4. Your company will fall by the wayside. ​

Hotels and cabs were once thought to be industries immune from disruption, until Airbnb and Uber entered the picture and turned their respective worlds upside down. Companies across the world should get the message: No industry is safe. Digital disruption is happening everywhere, and it will hit your industry sooner rather than later - if it hasn't already.

Brands must innovate, but the bureaucracy inherent to large organizations will always stand in the way. How can you execute new product ideas if it takes seven signatories to even get permission for a simple request, like signing up for a web-based software? You need to reduce the bloat in your organization to maximize your agility. Then and only then will your company truly innovate. Refusing to optimize your company’s organizational chart will ensure that your brand will die a slow death at the hands of more nimble, tech-savvy competitors.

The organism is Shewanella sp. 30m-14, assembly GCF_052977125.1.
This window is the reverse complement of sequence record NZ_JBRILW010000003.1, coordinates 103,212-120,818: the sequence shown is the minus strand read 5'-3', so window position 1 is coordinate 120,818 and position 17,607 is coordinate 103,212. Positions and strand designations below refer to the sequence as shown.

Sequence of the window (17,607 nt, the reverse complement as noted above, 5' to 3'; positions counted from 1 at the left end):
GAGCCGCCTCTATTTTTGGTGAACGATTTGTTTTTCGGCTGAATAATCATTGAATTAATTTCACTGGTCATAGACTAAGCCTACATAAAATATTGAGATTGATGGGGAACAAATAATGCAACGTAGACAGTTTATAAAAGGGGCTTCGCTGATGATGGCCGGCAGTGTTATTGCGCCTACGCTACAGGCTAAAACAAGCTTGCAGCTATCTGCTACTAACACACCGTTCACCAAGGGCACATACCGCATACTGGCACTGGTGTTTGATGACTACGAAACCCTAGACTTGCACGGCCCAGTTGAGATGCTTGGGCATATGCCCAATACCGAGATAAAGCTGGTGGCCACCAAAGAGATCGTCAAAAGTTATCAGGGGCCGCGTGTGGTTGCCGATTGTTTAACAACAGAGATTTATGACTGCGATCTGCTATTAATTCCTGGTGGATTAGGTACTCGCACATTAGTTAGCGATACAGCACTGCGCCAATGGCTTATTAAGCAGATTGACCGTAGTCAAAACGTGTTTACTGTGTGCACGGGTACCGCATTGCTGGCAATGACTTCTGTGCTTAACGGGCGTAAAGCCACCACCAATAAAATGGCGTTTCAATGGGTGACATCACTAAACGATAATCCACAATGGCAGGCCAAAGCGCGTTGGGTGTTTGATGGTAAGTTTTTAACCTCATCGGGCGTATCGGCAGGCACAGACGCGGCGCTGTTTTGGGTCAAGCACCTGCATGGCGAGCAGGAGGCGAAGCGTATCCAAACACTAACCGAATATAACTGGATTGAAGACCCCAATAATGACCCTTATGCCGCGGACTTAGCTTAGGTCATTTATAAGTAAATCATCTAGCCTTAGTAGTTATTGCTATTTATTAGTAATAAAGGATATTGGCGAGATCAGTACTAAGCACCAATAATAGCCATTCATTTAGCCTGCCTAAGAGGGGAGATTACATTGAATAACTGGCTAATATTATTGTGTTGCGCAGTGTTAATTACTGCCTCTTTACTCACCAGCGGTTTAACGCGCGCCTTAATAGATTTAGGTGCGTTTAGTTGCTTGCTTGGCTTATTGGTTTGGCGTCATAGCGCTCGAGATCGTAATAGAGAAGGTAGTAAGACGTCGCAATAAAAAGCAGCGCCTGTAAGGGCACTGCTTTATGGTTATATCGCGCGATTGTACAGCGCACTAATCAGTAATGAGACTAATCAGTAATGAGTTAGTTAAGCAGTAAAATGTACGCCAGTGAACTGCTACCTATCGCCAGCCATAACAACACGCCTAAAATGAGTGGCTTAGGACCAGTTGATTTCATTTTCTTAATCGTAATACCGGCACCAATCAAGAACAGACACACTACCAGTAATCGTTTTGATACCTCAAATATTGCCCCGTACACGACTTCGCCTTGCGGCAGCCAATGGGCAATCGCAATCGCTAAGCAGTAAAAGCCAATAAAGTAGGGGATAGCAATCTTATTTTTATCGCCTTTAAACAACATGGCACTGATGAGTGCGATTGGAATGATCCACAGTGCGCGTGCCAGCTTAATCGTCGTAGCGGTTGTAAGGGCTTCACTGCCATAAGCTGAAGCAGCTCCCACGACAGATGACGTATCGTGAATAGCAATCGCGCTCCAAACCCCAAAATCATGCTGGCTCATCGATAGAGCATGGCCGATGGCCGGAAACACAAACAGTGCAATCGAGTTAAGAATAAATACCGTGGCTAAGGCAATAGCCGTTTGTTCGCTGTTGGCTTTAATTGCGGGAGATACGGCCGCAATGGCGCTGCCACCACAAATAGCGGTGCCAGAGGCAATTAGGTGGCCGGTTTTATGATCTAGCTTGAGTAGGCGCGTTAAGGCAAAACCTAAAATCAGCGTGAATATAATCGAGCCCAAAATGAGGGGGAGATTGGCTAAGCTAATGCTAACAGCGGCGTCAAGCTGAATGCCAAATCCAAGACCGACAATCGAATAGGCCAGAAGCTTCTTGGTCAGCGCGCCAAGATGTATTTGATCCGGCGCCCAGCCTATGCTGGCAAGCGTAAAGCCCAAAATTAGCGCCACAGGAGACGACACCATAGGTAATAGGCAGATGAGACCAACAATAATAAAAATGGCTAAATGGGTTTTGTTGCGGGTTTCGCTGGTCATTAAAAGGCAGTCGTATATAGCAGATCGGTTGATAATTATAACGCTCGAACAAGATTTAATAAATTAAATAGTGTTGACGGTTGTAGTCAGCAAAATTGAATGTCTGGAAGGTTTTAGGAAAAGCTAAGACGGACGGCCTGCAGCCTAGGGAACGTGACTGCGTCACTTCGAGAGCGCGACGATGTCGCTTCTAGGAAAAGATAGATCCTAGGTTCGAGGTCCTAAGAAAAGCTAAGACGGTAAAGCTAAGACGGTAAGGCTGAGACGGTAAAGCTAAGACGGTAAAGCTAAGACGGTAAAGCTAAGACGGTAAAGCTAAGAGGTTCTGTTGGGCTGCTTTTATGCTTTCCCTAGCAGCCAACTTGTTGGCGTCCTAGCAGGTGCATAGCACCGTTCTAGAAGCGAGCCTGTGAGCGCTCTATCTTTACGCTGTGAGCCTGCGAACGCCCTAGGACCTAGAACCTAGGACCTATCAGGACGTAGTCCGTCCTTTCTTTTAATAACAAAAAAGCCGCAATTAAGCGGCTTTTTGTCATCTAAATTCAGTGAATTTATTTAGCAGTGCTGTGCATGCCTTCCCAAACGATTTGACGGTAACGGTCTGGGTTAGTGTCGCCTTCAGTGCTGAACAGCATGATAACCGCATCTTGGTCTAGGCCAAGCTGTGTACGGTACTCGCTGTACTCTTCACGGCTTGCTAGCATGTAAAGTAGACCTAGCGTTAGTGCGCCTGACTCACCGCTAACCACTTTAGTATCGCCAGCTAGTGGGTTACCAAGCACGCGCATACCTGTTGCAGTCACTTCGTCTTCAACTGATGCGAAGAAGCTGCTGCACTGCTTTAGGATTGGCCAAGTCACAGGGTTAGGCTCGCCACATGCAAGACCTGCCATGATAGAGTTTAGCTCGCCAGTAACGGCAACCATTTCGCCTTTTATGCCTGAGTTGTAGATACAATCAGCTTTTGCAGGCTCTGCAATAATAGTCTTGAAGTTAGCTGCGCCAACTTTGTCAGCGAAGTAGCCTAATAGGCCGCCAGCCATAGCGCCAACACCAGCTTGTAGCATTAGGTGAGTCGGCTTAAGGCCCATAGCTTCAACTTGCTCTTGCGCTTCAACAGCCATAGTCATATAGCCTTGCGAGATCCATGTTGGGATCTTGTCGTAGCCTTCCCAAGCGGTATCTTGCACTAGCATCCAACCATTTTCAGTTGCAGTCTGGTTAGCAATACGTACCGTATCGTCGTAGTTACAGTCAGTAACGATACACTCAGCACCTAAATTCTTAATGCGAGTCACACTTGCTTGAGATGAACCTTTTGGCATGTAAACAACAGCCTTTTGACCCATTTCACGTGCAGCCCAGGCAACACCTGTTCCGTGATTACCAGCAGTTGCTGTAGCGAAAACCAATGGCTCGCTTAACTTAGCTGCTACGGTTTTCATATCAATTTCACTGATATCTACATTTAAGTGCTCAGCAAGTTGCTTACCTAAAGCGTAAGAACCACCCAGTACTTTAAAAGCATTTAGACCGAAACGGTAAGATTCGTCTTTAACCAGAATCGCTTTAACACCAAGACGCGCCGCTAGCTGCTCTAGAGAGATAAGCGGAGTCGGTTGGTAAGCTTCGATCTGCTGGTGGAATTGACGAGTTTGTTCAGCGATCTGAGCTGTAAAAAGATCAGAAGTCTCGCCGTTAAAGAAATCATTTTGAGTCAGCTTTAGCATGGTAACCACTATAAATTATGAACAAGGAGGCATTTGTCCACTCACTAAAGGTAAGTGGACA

Hacking away at corporate hierarchy

Understanding that pay and rank do not need to be tied to one another is the key to restructuring the bloated organization -- a lesson I learned first-hand. When I first assumed the country manager role at TaskUs in 2015, I encountered an organization with many unnecessary ranks. I eliminated the junior / senior distinction at every level, and I applied a rule of thumb that looks more obvious in hindsight: If you do not have direct reports, you’re not a manager.

Though I was tempted to consolidate more job leveling, I was not about to turn TaskUs into a holacracy, the self-management style advocated most famously by Tony Hsieh at Zappos. While holacracy may work for some organizations, such as those that have the luxury to recruit the type of people who would thrive in that type of freewheeling environment, it would not work for most companies. A completely flat organization like a holacracy is just as disadvantageous as a very vertical one - you need to find a balance between the two poles, especially for an organization like ours that is now 11,000-strong.